A Note on Anecdote

I foresee a trend in many of the posts I have in the “pipeline” and feel a need to write this post as a prerequisite entry before diving further. This post may be a bit on the bland side but should make future articles more cohesive and concise (Which, for you the reader, means less time reading and more time available to argue about bigfoot scat on Facebook).

With that being said, let’s dive in to the fascinating world of Anecdotal Evidence…(I promise I tried to make that sound exciting. Didn’t work.)

First things first, like my earlier post on critical thinking, I like to define exactly what I’m talking about so that we’re all clear and can go at this thing from the same direction…

anecdotal evidence


non-scientific observations or studies, which do not provide proof but may assist research efforts


Ah, so much to dive into in a simple definition.

Let’s break this down into sections and discuss the benefit and and unfortunate shortcomings of anecdote. 

First, and likely most obvious, is that anecdote is non-scientific. Keep in mind, and we’ll discuss later, non-scientific does not mean unusable or worthless. It simply means that absolute, 100 percent, cold, hard, truth cannot be extrapolated from purely anecdotal evidence. Truth, as it relates to science, is gathered via the scientific method. The scientific method requires a hypothesis be tested to be proven or not supported. With no type specimen of a Sasquatch, no hypothesis may be tested via the scientific method. This certainly does not keep “experts” from speculating, but in the end, speculation is just about as useful as an assumption (and we all know what “assuming” does to you and me…)

As stated previously, anecdotal evidence does not provide proof. It simply does not. No matter how many “Sas” are seen, heard, or even “felt” (let’s not get into that…), proof cannot be garnered from pure anecdote. A howl of an unknown origin in the middle of the Pacific Northwest is not proof of a Sasquatch in the vicinity. Even rocks being tossed from a nearby treeline cannot, and will never be, accepted as absolute proof of  bigfoot presence.

However, notice how I ever-so-fancifully italicized “pure” in the above paragraph. This brings us gracefully into the final part of the definition, and a welcome “positive” attribute of anecdote for all the many (including myself) bigfoot enthusiasts.

Anecdote can,  and often does, assist research efforts into things that one day are found true by empirical, scientific methodologies.  Anecdote is an integral part of proof. Oftentimes it is anecdote that spurs the scientific process into action.

Not too long ago, the Ivory Billed Woodpecker was thought to be completely gone. Extinct. Until a kayaker, trekking through an Arkansas waterway, reported seeing the bird alive. Later, because of this non-scientific experience, video footage and audio recordings were obtained and the bird was recognized, scientifically, to still exist.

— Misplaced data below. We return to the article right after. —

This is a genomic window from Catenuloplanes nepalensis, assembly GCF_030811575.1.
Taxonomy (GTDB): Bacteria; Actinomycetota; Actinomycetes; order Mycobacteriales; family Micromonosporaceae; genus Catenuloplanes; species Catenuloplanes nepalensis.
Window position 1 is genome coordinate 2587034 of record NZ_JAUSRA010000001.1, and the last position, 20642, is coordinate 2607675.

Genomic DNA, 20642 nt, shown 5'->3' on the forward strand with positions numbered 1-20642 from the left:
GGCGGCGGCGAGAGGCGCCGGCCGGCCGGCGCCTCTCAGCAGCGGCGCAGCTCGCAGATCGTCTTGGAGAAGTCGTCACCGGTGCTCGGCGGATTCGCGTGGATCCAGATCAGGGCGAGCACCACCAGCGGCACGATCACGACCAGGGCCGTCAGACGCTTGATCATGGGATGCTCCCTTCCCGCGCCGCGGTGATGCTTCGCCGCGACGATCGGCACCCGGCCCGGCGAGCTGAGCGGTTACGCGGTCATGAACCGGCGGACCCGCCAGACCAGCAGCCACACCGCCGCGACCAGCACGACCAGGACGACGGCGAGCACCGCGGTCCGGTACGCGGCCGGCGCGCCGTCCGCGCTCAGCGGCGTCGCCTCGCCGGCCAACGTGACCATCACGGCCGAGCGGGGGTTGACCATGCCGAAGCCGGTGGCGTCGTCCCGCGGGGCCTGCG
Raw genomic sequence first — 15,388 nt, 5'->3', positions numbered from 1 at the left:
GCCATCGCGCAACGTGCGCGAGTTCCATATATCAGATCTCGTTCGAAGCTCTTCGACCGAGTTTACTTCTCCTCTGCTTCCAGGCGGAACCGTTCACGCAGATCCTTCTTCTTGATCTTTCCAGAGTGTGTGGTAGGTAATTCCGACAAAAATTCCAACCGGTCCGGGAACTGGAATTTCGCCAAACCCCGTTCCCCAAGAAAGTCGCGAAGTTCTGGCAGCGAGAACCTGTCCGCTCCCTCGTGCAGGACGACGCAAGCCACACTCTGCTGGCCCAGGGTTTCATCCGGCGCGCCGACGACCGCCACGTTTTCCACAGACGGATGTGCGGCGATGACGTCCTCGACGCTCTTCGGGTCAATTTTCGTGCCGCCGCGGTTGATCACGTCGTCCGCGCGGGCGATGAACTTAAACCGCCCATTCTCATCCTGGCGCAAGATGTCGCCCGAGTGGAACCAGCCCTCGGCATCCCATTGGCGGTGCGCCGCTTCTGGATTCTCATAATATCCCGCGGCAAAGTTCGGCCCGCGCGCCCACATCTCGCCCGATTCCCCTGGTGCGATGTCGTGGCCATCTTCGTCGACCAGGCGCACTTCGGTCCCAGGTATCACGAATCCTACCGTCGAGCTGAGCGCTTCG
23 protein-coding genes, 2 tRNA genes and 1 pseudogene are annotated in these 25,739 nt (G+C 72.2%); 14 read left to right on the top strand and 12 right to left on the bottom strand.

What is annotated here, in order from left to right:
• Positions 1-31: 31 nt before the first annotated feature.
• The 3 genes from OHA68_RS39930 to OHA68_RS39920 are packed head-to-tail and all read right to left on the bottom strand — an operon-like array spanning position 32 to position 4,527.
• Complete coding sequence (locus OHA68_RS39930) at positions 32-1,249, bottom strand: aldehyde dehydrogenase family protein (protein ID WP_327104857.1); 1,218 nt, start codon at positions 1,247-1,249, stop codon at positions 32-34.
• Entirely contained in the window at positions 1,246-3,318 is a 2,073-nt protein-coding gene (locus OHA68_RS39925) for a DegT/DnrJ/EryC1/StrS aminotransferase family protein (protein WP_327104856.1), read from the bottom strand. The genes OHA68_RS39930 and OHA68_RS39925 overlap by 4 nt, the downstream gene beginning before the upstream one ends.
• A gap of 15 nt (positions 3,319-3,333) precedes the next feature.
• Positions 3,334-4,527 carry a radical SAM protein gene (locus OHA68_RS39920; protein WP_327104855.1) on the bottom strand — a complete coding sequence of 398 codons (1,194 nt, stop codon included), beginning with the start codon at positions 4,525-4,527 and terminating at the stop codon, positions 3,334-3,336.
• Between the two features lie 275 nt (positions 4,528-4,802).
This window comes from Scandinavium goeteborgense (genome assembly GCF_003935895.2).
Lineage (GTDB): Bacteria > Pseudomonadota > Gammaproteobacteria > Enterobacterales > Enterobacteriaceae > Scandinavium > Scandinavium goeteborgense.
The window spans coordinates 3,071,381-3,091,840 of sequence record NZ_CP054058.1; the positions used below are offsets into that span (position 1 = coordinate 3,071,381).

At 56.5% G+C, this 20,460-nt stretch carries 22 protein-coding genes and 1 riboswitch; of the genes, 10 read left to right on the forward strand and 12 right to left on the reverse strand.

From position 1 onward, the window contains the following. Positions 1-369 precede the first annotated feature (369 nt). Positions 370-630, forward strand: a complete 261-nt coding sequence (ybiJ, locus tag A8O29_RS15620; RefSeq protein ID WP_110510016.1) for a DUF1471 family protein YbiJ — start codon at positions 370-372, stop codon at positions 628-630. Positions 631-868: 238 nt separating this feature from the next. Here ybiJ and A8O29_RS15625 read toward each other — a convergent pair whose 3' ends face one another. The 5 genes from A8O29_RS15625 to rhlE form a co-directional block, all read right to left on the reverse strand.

The kayakers story was complete anecdote. Eyewitness testimony, at that. Yet it led to an incredible discovery.

I use this particular anecdote turned proof because of its striking similarity to the subject of this blog and the interest of its readers.

The woodpecker (though admittedly MUCH smaller), existing in incredibly small numbers (relatively speaking) was discovered through the help of a non-scientist enjoying the the outdoors, away from human civilization. The animal was eventually caught on camera and identified audibly with its distinctive “pecking”.

Now, I know it’s not the same thing. 800 lb primate compared to 3 ounce bird..I get it. That’s not what I want you to take away from this post. Please don’t let that be what you take away….

I want you to understand and acknowledge the limitations (and there are MANY) of anecdotal evidence. No matter the witness credibility, distinctiveness of “dermal ridges”, depth of howls in the night, anecdote cannot and never will be proof.  However…

Anecdote can be the spark to ignite real scientific inquiry into a subject such as ours. Anecdote is integral and in most cases, a necessary step in encouraging real scientific inquiry to take place. In fact, it is very likely that anecdote, whether witness sighting or footprint, will be the catalyst for the official documentation of the creature we know as Sasquatch.

Anecdote is not and will never be enough. However, it is enormously important, and at the moment, all we have..


3 thoughts on “A Note on Anecdote

  1. Reblogged this on Armchair Bigfooter and commented:
    I like this post, but must note that ‘anecdotal evidence’ is not a noun. It is two words. Anecdotal is an adjective. Evidence is a noun (or can be used as a verb)


  2. Wonderful reminder that there is very little if any solid, tangible evidence otherwise than footprints (Which have been hoaxed how many times now?) concerning Sasquatch. Recently I was reminded and refreshed on “If you didn’t see Sasquatch vocalize the unique sound/call then how can you say it is Sasquatch?” It can only be put into that category of ‘highly suspicious’ of being a Sasquatch but not 100% sure. However, by hearing that unique sound/call puts Investigators interest in that area. Love the correlation with the Ivory Billed Woodpecker…I’m an avid Nature Observer and the hoopla with the ‘re-discovering’ and ‘search’ for the Ivory Billed Woodpecker had the Birding Community going wild to say the least.


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